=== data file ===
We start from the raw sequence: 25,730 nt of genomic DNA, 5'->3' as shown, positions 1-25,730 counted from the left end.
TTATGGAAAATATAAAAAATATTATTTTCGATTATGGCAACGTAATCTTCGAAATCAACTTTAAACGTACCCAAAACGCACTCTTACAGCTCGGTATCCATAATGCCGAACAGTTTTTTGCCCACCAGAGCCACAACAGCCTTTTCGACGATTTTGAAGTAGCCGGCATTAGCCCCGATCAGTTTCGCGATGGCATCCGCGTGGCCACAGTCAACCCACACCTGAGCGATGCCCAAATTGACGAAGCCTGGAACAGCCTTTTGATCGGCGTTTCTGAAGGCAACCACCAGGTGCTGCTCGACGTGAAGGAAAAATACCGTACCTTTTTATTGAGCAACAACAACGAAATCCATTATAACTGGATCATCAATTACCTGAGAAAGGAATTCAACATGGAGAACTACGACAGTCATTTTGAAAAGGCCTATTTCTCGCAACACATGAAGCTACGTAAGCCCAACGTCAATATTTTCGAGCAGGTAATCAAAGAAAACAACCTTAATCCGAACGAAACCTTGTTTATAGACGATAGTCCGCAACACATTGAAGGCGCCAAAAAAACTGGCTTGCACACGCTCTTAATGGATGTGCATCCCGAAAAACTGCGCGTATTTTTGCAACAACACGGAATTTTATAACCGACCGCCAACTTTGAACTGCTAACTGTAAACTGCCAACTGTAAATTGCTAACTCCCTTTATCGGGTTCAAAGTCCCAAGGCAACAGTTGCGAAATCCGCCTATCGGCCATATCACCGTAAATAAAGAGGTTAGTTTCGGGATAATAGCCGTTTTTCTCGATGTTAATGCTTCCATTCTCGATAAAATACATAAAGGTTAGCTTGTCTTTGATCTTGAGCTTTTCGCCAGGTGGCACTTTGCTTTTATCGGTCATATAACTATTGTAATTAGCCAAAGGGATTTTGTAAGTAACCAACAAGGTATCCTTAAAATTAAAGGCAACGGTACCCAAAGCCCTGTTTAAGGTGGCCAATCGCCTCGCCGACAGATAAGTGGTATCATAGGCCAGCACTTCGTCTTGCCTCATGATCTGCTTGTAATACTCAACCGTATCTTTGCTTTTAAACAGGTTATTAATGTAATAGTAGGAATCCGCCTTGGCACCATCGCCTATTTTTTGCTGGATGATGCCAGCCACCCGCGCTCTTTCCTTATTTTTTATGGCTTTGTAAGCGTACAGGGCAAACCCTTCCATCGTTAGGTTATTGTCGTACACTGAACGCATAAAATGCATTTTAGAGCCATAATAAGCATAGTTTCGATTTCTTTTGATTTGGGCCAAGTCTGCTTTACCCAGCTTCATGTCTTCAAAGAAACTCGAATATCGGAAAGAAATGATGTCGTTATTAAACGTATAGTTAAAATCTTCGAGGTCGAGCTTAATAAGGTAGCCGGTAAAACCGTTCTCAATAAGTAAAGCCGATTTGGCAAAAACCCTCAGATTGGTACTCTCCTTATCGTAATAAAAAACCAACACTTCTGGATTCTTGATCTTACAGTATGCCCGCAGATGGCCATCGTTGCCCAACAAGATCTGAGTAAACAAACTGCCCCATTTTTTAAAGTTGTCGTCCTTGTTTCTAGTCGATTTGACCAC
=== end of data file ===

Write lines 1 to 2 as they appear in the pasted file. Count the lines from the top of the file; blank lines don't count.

We start from the raw sequence: 25,730 nt of genomic DNA, 5'->3' as shown, positions 1-25,730 counted from the left end.
TTATGGAAAATATAAAAAATATTATTTTCGATTATGGCAACGTAATCTTCGAAATCAACTTTAAACGTACCCAAAACGCACTCTTACAGCTCGGTATCCATAATGCCGAACAGTTTTTTGCCCACCAGAGCCACAACAGCCTTTTCGACGATTTTGAAGTAGCCGGCATTAGCCCCGATCAGTTTCGCGATGGCATCCGCGTGGCCACAGTCAACCCACACCTGAGCGATGCCCAAATTGACGAAGCCTGGAACAGCCTTTTGATCGGCGTTTCTGAAGGCAACCACCAGGTGCTGCTCGACGTGAAGGAAAAATACCGTACCTTTTTATTGAGCAACAACAACGAAATCCATTATAACTGGATCATCAATTACCTGAGAAAGGAATTCAACATGGAGAACTACGACAGTCATTTTGAAAAGGCCTATTTCTCGCAACACATGAAGCTACGTAAGCCCAACGTCAATATTTTCGAGCAGGTAATCAAAGAAAACAACCTTAATCCGAACGAAACCTTGTTTATAGACGATAGTCCGCAACACATTGAAGGCGCCAAAAAAACTGGCTTGCACACGCTCTTAATGGATGTGCATCCCGAAAAACTGCGCGTATTTTTGCAACAACACGGAATTTTATAACCGACCGCCAACTTTGAACTGCTAACTGTAAACTGCCAACTGTAAATTGCTAACTCCCTTTATCGGGTTCAAAGTCCCAAGGCAACAGTTGCGAAATCCGCCTATCGGCCATATCACCGTAAATAAAGAGGTTAGTTTCGGGATAATAGCCGTTTTTCTCGATGTTAATGCTTCCATTCTCGATAAAATACATAAAGGTTAGCTTGTCTTTGATCTTGAGCTTTTCGCCAGGTGGCACTTTGCTTTTATCGGTCATATAACTATTGTAATTAGCCAAAGGGATTTTGTAAGTAACCAACAAGGTATCCTTAAAATTAAAGGCAACGGTACCCAAAGCCCTGTTTAAGGTGGCCAATCGCCTCGCCGACAGATAAGTGGTATCATAGGCCAGCACTTCGTCTTGCCTCATGATCTGCTTGTAATACTCAACCGTATCTTTGCTTTTAAACAGGTTATTAATGTAATAGTAGGAATCCGCCTTGGCACCATCGCCTATTTTTTGCTGGATGATGCCAGCCACCCGCGCTCTTTCCTTATTTTTTATGGCTTTGTAAGCGTACAGGGCAAACCCTTCCATCGTTAGGTTATTGTCGTACACTGAACGCATAAAATGCATTTTAGAGCCATAATAAGCATAGTTTCGATTTCTTTTGATTTGGGCCAAGTCTGCTTTACCCAGCTTCATGTCTTCAAAGAAACTCGAATATCGGAAAGAAATGATGTCGTTATTAAACGTATAGTTAAAATCTTCGAGGTCGAGCTTAATAAGGTAGCCGGTAAAACCGTTCTCAATAAGTAAAGCCGATTTGGCAAAAACCCTCAGATTGGTACTCTCCTTATCGTAATAAAAAACCAACACTTCTGGATTCTTGATCTTACAGTATGCCCGCAGATGGCCATCGTTGCCCAACAAGATCTGAGTAAACAAACTGCCCCATTTTTTAAAGTTGTCGTCCTTGTTTCTAGTCGATTTGACCAC